Week 4: 20 minutes; 60 seconds ON / 60 seconds OFF

Week 5: 20 minutes; 60 seconds ON / 45 seconds OFF

Week 6: 20 minutes; 60 seconds ON / 30 seconds OFF

HIIT is not easy, but it is efficient and worth the try. If you want physique-changing results, you need to push yourself out of your comfort zone and HIIT will do just that.  Don’t forget, if your workout doesn’t challenge you, it doesn’t really change you.

Myths vs Facts – 2: “Strength training makes women big and bulky”

FACT or MYTH : ” Lifting weights will make a woman look like a man!”

 Fact #1: Women who lift weights will look LEAN and TONED, not big.

Ladies, relax… lifting weights will not make you bulky.That is such a big misconception and nothing could be further from the truth. Naturally, women don’t have the amount of testosterone necessary to build big muscles.  Even men (who have about 15 to 20 times more testosterone than women) have a hard time gaining big muscles which is why steroids and other muscle-enhancing drugs are so popular. Those female bodybuilders on the covers of fitness magazines are all chemically altered, that’s why they look like men!

However, a woman can still appear larger if she is increasing her lean muscle mass, but not decreasing her body-fat percentage at the same time. The difference between a “toned” look and a “bulky” look usually depends on how much “excess fat” you have on your body. The “toned” appearance comes from decreasing your body-fat percentage and removing the fat that is covering a well-developed muscle. Therefore, a clean  diet combined with a smart dose of cardiovascular exercise and strength training is your ticket to a leaner and stronger body.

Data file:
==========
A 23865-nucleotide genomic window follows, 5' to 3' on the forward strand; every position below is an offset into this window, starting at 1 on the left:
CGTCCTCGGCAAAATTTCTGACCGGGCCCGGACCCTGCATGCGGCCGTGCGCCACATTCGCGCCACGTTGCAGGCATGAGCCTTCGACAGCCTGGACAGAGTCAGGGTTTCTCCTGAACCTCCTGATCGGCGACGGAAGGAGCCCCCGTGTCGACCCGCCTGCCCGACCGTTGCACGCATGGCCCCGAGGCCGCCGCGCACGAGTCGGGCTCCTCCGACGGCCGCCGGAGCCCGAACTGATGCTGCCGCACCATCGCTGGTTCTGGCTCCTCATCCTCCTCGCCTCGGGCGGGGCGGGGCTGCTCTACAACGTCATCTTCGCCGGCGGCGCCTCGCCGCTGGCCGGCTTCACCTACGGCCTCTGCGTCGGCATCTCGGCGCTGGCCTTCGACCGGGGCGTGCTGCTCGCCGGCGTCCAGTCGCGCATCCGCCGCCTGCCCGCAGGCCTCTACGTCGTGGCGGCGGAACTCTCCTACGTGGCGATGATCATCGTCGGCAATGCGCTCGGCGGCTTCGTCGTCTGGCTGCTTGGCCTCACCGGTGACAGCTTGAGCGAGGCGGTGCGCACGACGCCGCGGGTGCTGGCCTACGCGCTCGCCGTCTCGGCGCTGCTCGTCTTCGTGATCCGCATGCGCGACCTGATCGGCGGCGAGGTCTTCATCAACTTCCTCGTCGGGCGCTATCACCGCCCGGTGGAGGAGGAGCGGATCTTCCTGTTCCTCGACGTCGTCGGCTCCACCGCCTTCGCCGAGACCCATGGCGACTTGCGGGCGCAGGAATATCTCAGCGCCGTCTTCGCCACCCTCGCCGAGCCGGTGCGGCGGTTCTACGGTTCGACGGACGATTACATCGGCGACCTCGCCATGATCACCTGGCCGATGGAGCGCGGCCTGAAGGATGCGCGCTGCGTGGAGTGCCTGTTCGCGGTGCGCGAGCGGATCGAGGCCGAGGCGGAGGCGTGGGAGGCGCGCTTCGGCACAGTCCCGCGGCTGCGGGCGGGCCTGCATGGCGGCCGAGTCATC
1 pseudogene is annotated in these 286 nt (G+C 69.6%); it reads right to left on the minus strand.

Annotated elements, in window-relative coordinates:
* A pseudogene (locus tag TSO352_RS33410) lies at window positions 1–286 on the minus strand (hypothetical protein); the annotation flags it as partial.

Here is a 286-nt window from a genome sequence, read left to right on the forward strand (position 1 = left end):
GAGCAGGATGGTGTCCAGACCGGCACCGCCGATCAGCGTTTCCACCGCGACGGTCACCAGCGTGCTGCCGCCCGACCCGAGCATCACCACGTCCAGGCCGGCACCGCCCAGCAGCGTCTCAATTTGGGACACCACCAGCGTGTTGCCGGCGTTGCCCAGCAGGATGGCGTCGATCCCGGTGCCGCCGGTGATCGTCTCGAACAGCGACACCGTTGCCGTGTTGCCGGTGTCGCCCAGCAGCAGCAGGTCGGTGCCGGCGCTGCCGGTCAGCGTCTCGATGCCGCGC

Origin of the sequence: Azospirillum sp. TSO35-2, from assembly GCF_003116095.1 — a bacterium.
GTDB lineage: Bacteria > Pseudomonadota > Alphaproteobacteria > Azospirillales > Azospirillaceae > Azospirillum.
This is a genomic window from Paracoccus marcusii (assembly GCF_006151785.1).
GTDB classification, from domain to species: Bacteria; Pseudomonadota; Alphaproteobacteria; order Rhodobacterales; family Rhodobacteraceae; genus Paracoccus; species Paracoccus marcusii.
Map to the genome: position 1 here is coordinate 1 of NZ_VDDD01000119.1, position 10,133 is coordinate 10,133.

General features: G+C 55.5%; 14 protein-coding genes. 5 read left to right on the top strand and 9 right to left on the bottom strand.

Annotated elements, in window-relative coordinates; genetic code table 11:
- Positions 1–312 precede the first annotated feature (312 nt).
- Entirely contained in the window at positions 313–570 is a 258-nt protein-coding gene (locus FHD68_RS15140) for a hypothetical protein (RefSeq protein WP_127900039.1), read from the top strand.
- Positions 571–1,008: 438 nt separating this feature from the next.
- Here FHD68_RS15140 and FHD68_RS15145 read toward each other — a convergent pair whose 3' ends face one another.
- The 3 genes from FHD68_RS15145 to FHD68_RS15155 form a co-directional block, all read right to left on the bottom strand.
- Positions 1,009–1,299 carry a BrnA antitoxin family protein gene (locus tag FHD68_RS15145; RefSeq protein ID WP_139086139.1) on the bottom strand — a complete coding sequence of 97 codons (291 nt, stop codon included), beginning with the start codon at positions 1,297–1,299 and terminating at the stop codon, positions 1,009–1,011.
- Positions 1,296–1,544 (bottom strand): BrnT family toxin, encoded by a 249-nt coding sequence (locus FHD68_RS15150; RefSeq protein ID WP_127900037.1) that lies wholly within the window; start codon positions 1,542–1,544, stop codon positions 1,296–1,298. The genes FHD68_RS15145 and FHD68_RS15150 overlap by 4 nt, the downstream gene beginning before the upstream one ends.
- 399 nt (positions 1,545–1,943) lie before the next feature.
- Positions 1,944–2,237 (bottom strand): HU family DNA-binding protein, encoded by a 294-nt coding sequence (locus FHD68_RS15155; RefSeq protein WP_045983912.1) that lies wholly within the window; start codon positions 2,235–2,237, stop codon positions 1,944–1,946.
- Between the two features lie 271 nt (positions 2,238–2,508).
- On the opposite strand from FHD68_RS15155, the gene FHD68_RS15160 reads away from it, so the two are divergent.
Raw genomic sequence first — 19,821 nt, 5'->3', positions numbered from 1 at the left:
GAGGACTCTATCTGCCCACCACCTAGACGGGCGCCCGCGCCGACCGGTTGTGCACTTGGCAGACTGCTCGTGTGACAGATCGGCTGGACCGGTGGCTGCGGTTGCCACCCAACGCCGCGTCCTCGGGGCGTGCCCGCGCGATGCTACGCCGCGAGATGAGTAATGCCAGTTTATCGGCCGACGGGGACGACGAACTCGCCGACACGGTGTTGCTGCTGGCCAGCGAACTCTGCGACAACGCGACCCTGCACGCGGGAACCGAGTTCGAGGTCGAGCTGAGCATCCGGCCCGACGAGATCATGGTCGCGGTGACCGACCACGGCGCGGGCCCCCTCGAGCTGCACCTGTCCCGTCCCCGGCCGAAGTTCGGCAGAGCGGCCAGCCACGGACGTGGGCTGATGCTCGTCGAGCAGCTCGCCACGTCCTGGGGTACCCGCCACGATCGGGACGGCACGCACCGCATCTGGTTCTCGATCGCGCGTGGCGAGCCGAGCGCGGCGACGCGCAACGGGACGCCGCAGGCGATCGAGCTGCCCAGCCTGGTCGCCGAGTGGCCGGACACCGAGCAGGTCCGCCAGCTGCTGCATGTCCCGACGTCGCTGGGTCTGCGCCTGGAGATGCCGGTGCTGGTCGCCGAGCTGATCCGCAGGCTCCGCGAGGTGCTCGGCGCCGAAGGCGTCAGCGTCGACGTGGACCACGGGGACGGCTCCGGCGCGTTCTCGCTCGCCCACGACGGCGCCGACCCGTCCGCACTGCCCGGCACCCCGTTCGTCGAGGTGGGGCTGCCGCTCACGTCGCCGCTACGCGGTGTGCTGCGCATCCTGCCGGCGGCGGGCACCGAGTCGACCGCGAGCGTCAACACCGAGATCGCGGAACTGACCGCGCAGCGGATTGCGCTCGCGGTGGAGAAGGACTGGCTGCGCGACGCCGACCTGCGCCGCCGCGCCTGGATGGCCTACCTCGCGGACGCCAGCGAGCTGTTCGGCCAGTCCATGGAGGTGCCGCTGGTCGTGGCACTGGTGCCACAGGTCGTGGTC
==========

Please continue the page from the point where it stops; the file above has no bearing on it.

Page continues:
So, go ahead and hit the weight-room ladies! You can thank me later…:-)

Myths vs. Facts – 1: “Your weight can fool you!”

FACT or MYTH : “If you’re gaining weight, you’re getting fatter!”


 Fact #1: “Don’t let your weight fool you, the number on the scale can be misleading!”

As I constantly remind my clients, “being lighter doesn’t always mean you are fitter,” or gaining weight isn’t necessarily a bad thing. The number on the scale says nothing about your body composition and it can’t tell you how much of your weight is muscle, fat, bone, or water. A petite but more muscular person may weigh more than a bigger person with more fat.


Your fitness goal shouldn’t be to just lose weight. Your fitness goal should be to change your body composition by increasing your lean muscle mass and decreasing your body fat percentage.


As you start weight training, you will build more muscle mass and gain muscle strength. Keep in mind that muscle has a greater density and takes up less space than fat. So, your weight may initially go up even though your body fat percentage is decreasing and you are getting leaner. You can weigh more while your clothes fit looser! Don’t let the number on the scale fool you. If you’re eating a clean, healthy diet and keeping up with your workouts, the extra pounds will eventually come off as your body’s metabolic rate gradually increases. Consistency is key; just keep moving and results will follow!